Shostakovich certainly wasn’t a great box-office draw in Italy when I was a student: it’s a little bit better now, whereas in the UK he’s a very good seller and really always has been. Perhaps that’s partly because Shostakovich was a very close friend of Britten, with Rostropovich as the connecting link…I also think there are elements of Shostakovich that are very much connected with the Northern countries: composers like Sibelius or Nielsen, who are even more extreme in that respect, still aren’t as popular in England as Shostakovich. Of course even in Italy if you program Shostakovich 5 or 8 you’ll get a very good audience, but not so much for Nos. 15, 11 or 4! That’s partly why I started with 5, 8, and 4; it’s not that I fear symphonies like Nos. 11 and 15, but when you begin by putting your spotlight on the symphonies you know better and expand from there, you start to see the symphonies which you didn’t immediately feel at ease with in a different light and can understand their language better. In Nos. 14 and 15 especially, Shostakovich becomes very much focused on the role of the composer: it’s towards the end of his life, so he’s doing a lot of thinking about how artists can influence society for the better, as well as confronting his own mortality. You need a certain gravitas to approach these symphonies, so that’s why we decided on doing them in this order: next we’ll do 6, 7 and 9 this season, then Nos. 13-15 two seasons from now.
Your first Shostakovich recording was with the BBC Philharmonic back in 2006 - how did that programme come together?
Yes, we did the Michelangelo Songs, the Six Poems of Marina Tsvetayeva and the symphonic poem October, all on one disc. Chandos asked me to do that project because of the Michelangelo connection – they knew about my relationship with the Mariinsky Theatre, and they liked the idea of having my Italianate soul alongside Shostakovich’s Russian one! Shostakovich was inspired by Michelangelo not as a sculptor but as a writer: Michelangelo composed 166 sonnets, which are almost incomprehensible for a modern Italian speaker as he’s even more archaic than Dante in The Divine Comedy. The scale and the tone of the language is really like one of his big marble sculptures, grand and sweeping and almost Classical in style, so Shostakovich asked someone to translate some of the verses into archaic Russian to preserve that quality; during the recording I remember asking our soloist Ildar Abdrazakov (who’s a good friend of mine) if he could understand the Russian translation and he said ‘I understand the general meaning, but certainly not every single word – the language is so old-fashioned but it sounds glorious!’.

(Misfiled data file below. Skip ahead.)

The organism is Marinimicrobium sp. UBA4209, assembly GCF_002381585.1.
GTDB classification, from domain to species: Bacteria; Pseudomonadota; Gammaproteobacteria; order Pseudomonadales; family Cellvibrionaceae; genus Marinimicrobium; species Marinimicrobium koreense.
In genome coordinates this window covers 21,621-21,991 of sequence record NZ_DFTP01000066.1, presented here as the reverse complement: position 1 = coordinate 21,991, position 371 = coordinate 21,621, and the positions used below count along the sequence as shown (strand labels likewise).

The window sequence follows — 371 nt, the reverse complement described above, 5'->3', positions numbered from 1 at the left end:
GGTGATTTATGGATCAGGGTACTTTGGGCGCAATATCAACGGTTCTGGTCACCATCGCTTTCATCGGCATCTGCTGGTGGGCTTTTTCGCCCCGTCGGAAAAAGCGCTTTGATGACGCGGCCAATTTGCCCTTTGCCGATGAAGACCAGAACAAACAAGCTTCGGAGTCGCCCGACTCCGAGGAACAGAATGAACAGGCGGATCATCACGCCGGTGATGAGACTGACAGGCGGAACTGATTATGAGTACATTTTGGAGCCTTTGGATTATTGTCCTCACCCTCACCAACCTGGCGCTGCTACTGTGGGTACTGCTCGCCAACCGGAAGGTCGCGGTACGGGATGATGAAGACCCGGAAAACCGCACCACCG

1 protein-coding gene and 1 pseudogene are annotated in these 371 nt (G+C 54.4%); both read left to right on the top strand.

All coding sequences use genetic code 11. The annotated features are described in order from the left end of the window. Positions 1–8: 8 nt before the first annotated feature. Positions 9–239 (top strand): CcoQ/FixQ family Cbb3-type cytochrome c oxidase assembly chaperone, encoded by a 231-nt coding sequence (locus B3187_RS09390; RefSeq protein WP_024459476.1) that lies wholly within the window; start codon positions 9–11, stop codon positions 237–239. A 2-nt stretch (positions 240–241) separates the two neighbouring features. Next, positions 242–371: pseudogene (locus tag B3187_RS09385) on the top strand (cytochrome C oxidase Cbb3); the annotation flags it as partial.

How involved are you with the production of the LSO Live recordings, and how tricky is the Barbican acoustic when it comes to recording?
The Barbican isn’t easy, especially when you have a massive production of sound as with Shostakovich 4: what works when you’re caught up in the atmosphere and energy of a live concert doesn’t necessarily translate to listening at home or with headphones, when you're relying solely on the impact of the sound. But the LSO Live guys really know their stuff, and now they know more or less what I want to get from the microphones: it’s nice to create a real ongoing relationship with a producer and sound-engineer. I give the team carte blanche with the first edit, and once that’s done I always go through the recording with the producer and the sound-engineer and ask them to trim this or that; I'll usually listen to the second or third edits, but by that point I tend to find that it’s already as good as you can get!